cal research efforts from many related fields of neuroscience, bioengineering, and rehabilitative research.


Reduction of Edema and Free-Radical Attack

A complex series of biochemical reactions that cause ischemia and edema, followed by necrosis and inflammation, occur as a result of a spinal cord injury. Each reaction could provide a target for early intervention and treatment. The key is to pick out, from among the myriad of reactions, the dominant and most specific players and then target them for treatment.

Many different therapeutic approaches have been tested in vitro or with animal models of spinal cord injury (Table 5-1). Some are aimed at

TABLE 5-1 Examples of Strategies to Reduce the Effects of Acute Spinal Cord Injuries Tested with Animal Models


Examples of Therapeutic Classes or Agents

Reduce ischemia

  • Antivasospasm agents

  • Protein kinase inhibitors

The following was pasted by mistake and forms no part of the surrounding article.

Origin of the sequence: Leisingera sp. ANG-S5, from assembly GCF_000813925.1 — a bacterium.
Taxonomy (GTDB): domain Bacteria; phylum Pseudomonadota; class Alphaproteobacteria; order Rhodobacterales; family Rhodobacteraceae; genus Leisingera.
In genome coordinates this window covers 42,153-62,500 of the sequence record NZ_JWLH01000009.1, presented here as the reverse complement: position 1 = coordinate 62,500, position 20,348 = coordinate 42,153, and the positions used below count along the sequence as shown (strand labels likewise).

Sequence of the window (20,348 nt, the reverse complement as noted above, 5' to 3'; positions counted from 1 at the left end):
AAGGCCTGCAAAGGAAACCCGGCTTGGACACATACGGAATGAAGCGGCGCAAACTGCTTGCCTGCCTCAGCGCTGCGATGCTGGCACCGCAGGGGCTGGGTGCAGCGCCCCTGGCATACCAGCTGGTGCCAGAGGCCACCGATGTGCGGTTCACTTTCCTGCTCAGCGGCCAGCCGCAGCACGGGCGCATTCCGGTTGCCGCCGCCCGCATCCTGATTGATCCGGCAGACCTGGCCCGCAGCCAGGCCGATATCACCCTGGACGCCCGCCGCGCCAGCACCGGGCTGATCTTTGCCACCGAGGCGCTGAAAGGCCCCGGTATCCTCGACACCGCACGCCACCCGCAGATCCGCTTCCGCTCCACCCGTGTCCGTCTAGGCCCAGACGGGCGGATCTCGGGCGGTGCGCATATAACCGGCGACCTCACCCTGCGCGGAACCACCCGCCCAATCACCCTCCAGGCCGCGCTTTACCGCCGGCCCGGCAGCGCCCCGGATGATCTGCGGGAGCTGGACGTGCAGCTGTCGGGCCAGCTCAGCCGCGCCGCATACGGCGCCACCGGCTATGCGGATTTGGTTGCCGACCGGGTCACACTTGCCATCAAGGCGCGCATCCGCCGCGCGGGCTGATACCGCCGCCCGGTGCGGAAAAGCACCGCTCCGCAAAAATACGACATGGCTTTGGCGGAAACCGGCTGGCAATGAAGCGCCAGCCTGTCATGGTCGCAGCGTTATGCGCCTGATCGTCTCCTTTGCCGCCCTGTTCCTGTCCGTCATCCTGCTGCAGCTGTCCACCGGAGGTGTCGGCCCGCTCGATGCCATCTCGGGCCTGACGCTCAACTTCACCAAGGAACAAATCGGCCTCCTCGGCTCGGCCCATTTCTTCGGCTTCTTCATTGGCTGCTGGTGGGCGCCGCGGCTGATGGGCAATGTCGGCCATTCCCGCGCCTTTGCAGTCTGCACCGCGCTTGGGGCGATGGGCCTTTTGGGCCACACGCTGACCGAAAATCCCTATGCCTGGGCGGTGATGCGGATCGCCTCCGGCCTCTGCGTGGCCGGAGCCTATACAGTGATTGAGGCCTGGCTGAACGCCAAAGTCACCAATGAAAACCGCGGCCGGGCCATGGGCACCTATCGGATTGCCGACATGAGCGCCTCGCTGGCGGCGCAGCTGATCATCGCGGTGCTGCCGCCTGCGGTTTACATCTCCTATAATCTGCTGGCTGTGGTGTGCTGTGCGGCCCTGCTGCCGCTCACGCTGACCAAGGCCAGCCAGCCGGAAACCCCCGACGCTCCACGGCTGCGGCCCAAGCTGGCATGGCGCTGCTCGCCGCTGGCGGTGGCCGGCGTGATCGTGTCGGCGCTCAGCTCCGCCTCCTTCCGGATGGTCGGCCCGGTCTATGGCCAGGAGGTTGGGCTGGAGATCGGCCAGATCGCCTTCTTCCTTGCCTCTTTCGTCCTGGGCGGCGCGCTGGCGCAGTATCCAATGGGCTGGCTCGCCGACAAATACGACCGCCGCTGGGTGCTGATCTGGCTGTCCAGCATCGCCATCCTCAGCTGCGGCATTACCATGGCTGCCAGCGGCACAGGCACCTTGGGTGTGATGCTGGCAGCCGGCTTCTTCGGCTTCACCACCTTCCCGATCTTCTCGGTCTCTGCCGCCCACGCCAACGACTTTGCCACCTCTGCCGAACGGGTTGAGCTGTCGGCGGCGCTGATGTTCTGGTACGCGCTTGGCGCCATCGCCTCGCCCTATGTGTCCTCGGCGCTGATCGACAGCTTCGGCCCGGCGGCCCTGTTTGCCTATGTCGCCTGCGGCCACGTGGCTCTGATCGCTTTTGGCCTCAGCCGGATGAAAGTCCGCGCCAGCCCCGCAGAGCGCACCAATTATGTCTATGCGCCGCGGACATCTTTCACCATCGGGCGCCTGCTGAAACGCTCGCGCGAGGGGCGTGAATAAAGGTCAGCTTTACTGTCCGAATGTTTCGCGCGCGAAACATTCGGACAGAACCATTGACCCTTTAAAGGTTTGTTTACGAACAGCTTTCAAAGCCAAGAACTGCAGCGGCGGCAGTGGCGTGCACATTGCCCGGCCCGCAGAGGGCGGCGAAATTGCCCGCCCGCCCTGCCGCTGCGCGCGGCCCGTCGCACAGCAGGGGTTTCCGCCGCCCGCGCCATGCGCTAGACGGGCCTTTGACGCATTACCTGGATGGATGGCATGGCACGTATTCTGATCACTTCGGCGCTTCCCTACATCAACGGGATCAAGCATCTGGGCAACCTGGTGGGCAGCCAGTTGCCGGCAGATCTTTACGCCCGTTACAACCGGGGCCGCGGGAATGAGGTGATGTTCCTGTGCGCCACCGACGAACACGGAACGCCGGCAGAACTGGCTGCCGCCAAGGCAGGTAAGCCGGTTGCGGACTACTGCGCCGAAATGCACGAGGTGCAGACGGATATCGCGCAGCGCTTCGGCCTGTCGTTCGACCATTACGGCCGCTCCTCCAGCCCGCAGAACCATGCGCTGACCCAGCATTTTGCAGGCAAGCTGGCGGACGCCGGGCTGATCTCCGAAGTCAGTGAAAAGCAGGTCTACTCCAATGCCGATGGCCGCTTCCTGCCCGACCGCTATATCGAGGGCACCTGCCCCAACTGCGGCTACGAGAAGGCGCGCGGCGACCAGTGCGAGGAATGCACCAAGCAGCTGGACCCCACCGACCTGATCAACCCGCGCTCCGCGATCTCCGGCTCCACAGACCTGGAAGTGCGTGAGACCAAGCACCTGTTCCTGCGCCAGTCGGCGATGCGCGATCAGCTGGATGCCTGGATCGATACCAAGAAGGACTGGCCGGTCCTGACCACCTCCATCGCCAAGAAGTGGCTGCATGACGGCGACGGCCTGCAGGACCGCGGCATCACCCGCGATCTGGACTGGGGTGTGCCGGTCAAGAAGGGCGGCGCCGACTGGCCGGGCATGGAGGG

• Steroids

  • Prevent disruption to the blood-spinal cord barrier

  • Mild to moderate regional hypothermia

Reduce calcium influx

  • Blockers of ion channels or exchangers

Reduce edema and formation of free radicals

  • Antioxidant enzymes, including free-radical scavengers (e.g., superoxide dismutase, glutathione peroxidase, catalase, and melatonin)

  • Inhibitors of nitric oxide synthase

Control inflammation or enhance protective immunity

  • Steroids and other anti-inflammatories (e.g., COX-2 inhibitors and anti-inflammatory cytokines)

  • Activated macrophages and monocytes

  • Inhibitors of immune cell infiltration of the CNS

  • Antibodies against integrin on the vascular surface to prevent egress of neutrophils

Reduce tissue loss

  • Cell transplantation (e.g., Schwann cells and olfactory ensheathing cells)

  • Increase intercellular cyclic AMP levels

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